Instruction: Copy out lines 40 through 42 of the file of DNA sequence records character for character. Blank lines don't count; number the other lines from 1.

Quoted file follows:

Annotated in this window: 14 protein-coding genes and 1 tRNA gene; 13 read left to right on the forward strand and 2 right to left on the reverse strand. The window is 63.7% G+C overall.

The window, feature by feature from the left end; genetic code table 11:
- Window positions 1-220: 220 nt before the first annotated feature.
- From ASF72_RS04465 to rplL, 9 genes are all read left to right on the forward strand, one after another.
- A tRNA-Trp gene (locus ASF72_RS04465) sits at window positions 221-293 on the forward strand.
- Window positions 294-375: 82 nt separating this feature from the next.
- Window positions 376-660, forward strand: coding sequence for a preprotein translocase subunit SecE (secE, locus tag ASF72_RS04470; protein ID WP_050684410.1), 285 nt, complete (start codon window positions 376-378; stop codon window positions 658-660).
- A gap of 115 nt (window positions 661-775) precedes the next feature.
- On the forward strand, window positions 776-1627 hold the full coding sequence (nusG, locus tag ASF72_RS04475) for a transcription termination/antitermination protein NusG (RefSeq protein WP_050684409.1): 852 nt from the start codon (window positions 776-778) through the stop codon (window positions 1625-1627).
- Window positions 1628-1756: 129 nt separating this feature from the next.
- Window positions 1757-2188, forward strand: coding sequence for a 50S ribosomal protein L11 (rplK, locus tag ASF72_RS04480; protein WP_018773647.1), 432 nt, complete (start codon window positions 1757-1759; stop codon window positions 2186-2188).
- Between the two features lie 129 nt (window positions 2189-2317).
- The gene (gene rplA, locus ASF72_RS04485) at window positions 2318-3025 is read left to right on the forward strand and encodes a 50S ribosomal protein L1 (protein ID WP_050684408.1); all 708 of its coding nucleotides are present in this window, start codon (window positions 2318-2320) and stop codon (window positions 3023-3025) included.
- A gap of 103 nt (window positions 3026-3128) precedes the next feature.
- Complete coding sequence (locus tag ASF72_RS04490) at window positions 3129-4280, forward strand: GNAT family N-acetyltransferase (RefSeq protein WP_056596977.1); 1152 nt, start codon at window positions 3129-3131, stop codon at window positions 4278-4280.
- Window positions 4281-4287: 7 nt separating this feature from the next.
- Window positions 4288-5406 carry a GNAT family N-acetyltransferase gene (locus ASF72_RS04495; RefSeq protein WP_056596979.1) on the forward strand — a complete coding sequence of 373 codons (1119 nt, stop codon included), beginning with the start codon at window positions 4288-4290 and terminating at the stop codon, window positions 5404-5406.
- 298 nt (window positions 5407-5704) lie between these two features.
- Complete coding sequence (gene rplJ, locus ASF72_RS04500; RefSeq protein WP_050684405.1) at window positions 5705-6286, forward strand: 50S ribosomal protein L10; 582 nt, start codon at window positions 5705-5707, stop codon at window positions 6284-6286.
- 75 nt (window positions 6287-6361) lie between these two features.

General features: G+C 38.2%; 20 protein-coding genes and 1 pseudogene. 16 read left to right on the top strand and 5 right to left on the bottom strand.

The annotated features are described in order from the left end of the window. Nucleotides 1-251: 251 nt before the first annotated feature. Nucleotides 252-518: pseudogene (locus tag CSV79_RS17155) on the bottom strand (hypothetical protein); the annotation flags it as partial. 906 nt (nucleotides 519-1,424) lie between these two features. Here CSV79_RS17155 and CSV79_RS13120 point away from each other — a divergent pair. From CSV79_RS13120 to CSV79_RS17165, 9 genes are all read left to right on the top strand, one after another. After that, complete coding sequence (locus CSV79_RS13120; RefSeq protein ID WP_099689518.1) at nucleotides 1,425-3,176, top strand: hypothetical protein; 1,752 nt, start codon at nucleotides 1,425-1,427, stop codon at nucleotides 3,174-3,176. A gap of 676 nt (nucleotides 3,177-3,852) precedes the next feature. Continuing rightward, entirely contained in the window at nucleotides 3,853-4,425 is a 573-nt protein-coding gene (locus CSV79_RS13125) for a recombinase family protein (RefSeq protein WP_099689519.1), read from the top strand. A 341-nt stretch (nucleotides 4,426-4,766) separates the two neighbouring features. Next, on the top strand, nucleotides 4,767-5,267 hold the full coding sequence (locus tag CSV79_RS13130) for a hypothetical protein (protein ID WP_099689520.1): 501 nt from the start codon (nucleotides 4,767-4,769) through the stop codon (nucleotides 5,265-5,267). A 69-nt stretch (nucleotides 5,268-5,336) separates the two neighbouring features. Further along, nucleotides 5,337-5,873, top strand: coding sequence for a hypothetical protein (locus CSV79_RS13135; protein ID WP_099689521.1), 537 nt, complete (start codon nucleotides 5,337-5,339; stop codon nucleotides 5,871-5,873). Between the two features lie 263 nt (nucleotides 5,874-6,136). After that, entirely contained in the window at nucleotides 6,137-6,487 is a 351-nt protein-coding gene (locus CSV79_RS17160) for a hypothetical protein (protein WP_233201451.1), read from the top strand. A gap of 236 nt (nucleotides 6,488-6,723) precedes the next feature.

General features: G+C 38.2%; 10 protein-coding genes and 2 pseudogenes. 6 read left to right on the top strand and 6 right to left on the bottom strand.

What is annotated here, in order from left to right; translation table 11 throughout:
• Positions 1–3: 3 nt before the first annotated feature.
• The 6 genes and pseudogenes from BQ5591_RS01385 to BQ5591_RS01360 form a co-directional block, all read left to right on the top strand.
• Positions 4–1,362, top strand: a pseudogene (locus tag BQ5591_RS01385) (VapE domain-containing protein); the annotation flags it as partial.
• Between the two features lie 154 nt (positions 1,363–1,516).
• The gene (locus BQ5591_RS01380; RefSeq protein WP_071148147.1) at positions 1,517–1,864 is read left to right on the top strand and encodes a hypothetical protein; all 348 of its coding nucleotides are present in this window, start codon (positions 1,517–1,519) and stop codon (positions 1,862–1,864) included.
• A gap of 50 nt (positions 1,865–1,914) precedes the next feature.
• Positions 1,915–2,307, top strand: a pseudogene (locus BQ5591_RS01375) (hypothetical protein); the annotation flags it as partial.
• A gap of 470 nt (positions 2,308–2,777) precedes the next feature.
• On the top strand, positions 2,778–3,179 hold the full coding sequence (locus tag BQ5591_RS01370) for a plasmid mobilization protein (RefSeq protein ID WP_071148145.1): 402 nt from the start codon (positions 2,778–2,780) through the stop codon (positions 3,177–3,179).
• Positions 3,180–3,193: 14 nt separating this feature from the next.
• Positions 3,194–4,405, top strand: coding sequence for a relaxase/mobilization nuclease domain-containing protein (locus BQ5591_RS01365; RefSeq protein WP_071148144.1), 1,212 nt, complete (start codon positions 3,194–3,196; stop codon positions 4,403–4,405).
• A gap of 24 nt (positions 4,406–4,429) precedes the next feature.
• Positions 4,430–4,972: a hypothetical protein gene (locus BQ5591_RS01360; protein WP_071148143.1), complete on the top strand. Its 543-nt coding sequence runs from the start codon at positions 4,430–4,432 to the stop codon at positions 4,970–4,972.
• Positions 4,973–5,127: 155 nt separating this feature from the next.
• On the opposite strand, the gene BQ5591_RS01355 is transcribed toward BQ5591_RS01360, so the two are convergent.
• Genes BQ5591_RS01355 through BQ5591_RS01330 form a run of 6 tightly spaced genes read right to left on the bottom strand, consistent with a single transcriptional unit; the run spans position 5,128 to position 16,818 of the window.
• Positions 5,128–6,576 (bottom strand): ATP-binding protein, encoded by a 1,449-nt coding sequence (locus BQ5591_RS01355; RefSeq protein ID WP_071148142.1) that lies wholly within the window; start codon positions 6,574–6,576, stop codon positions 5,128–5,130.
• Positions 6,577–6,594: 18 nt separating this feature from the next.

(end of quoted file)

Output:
• Genes BQ5591_RS01355 through BQ5591_RS01330 form a run of 6 tightly spaced genes read right to left on the bottom strand, consistent with a single transcriptional unit; the run spans position 5,128 to position 16,818 of the window.
• Positions 5,128–6,576 (bottom strand): ATP-binding protein, encoded by a 1,449-nt coding sequence (locus BQ5591_RS01355; RefSeq protein ID WP_071148142.1) that lies wholly within the window; start codon positions 6,574–6,576, stop codon positions 5,128–5,130.
• Positions 6,577–6,594: 18 nt separating this feature from the next.